* * * * * * * * * * * * * * * *
Flash foward some 25 years or so from the time I stopped playing with BASIC. I work as an artist/ modder using video game technologies. I am a collector of vintage computers/ consoles/ paratext such as magazines and manuals. I curate game based art; art that uses game technologies and cultures as the tools and inspiration of contemporary art making.I learned a little bit about html code over the years, but never anything significant. Sometimes I think had my parents not divorced I would have continued down that path. Though quite recently, I’ve become very interested in revisiting my BASIC past and playing around with it again.
Part of the reason why I became re-interested was my discovery of a couple of vintage micro computers at junk stores and flea markets. Another was finding a bunch of old BASIC programming books, including Computer Monsters. I find myself wanting to crack open these books from my childhood and play with them like I used to. One of the key difficulties is having all the pieces to do so. Micro Computers which connect to TVs, require RF switchers, thankfully I found a couple, but I lack a CRT television. The whole thing feels like a bit of a production, and with working on a Master’s thesis and other projects I haven’t found the time / energy to do so.
I know I could use an emulator and play with them on my current computer, but for some reason that just hasn’t happened yet. But something I found last week has served as a catalyst to get me going. I was browsing the Eshop on my Nintendo 3DS for some new games to purchase (I spend the bulk of my time gaming these days on the go between school/home), and I happened upon a new piece of software on the Eshop called Petit Computer. Created by Japanese developer Smile Boom, Petit Computer is the exact tool I’ve been looking for. It’s a Basic Computer emulator / program for the DS/3DS! It has a sprite editor and a music sequencer. Thanks to this little piece of software I can now engage in my old creative tendencies while on the subway or streetcar.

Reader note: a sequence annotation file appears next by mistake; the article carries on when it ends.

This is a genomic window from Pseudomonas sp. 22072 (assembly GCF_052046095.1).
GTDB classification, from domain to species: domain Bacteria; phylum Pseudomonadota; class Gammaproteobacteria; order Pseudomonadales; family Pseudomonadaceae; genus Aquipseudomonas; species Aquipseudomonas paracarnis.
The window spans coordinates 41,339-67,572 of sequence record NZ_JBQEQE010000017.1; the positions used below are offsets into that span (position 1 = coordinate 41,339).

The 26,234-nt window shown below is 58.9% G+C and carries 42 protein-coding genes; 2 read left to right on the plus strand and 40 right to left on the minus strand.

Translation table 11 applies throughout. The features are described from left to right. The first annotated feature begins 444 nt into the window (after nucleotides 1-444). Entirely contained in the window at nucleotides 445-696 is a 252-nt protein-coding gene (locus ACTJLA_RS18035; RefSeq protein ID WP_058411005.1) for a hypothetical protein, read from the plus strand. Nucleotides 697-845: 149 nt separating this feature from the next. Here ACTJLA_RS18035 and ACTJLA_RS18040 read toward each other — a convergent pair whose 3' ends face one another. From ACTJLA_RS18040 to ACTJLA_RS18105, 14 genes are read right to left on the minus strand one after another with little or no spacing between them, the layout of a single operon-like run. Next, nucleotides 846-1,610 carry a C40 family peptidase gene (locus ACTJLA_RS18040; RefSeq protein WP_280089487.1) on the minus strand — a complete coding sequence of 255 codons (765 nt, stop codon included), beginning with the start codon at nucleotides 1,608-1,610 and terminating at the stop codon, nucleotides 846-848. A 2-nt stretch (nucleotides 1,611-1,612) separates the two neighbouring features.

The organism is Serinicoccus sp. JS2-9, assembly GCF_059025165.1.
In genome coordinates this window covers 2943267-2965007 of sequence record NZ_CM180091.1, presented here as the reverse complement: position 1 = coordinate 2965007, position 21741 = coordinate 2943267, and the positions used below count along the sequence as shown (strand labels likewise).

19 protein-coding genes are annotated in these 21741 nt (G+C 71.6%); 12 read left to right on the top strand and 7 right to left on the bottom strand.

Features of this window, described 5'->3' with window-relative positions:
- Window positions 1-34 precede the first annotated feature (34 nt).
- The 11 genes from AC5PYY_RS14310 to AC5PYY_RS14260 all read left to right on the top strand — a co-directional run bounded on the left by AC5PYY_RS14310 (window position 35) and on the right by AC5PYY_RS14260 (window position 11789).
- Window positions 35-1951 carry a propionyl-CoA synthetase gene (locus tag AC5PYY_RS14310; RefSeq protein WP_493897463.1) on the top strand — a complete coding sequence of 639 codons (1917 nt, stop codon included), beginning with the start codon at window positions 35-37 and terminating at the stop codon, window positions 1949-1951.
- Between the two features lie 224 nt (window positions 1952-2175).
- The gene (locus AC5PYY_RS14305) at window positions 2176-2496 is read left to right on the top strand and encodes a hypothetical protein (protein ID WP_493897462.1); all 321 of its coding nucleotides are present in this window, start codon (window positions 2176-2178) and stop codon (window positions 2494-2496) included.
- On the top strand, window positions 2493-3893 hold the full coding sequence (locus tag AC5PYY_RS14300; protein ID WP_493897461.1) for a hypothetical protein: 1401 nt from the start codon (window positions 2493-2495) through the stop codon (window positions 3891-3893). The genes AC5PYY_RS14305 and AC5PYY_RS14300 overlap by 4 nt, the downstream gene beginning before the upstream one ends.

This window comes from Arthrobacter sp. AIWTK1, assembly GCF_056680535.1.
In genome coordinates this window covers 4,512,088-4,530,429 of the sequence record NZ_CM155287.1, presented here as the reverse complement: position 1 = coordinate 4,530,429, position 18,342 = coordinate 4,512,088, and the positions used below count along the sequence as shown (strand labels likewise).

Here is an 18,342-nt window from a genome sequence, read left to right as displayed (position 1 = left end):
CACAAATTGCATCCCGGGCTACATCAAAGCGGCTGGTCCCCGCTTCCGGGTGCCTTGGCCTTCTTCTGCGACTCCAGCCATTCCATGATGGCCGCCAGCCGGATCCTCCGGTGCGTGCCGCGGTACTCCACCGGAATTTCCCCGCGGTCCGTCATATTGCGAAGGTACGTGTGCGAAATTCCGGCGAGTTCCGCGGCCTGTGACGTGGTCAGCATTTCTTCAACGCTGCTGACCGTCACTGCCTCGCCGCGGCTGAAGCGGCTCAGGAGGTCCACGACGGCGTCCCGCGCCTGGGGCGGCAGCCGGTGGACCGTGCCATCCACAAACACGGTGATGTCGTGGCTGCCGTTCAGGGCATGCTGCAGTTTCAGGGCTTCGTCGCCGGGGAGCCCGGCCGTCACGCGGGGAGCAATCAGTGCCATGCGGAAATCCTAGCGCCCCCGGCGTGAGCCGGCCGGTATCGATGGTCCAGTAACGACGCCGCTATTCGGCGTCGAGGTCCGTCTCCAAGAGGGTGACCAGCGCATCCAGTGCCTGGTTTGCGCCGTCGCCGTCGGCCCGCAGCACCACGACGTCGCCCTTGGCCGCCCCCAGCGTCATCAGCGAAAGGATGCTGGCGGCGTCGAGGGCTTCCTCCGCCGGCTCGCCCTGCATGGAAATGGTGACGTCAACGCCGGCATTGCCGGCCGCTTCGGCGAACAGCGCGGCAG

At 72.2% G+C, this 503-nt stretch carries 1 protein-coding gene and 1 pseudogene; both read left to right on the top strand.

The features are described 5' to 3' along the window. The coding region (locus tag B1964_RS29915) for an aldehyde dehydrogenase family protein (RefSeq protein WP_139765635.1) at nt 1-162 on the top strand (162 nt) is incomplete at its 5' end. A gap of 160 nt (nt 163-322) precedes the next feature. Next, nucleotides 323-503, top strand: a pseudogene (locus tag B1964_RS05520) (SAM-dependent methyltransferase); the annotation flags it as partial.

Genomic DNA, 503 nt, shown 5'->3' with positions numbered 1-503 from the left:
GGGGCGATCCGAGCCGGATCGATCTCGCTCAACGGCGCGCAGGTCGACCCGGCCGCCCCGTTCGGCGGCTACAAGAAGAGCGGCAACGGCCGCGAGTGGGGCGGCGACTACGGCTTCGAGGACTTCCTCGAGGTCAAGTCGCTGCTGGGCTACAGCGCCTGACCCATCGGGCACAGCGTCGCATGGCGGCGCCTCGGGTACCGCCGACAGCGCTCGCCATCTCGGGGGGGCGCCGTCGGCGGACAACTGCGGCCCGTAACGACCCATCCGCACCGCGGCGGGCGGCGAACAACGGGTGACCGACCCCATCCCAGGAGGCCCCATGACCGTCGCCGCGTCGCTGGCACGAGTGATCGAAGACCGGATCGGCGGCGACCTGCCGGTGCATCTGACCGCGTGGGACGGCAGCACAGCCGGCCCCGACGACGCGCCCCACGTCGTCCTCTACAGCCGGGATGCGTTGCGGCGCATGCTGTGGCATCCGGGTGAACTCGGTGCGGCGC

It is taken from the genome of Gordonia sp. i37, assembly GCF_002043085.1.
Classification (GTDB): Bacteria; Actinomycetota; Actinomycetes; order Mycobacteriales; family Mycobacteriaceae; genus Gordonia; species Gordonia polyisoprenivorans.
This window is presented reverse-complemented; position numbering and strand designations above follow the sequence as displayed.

What’s old is new again, and retro computing culture opens up to a whole new generation of would be game makers and coders. One of the features of Petit Computer never existed when I was a kid. The ability to share programs online with other tinkerers is built in to Petit Computer either online, or through the creation of QR codes, which contain whole programs! This kind collapsing of the old with the new is something I find very intriguing and engaging.
Speaking of old meeting new, below you’ll see a screenshot from a game called TINY Trek, which is a remake of an old ascii based Star Trek strategy sim that I also used to play back in the days when I would have access to those monochrome terminals as a kid. Seeing this makes me excited about the possibilities of play on Petit Computer, even if typing in code one character at a time on a DS touch screen seems a little tedious, I am eager to get going on it.
As my adventures in getting back to BASIC unfold, I’m going to endeavor to post the results here, although with so many plates spinning at the moment, it might be a while.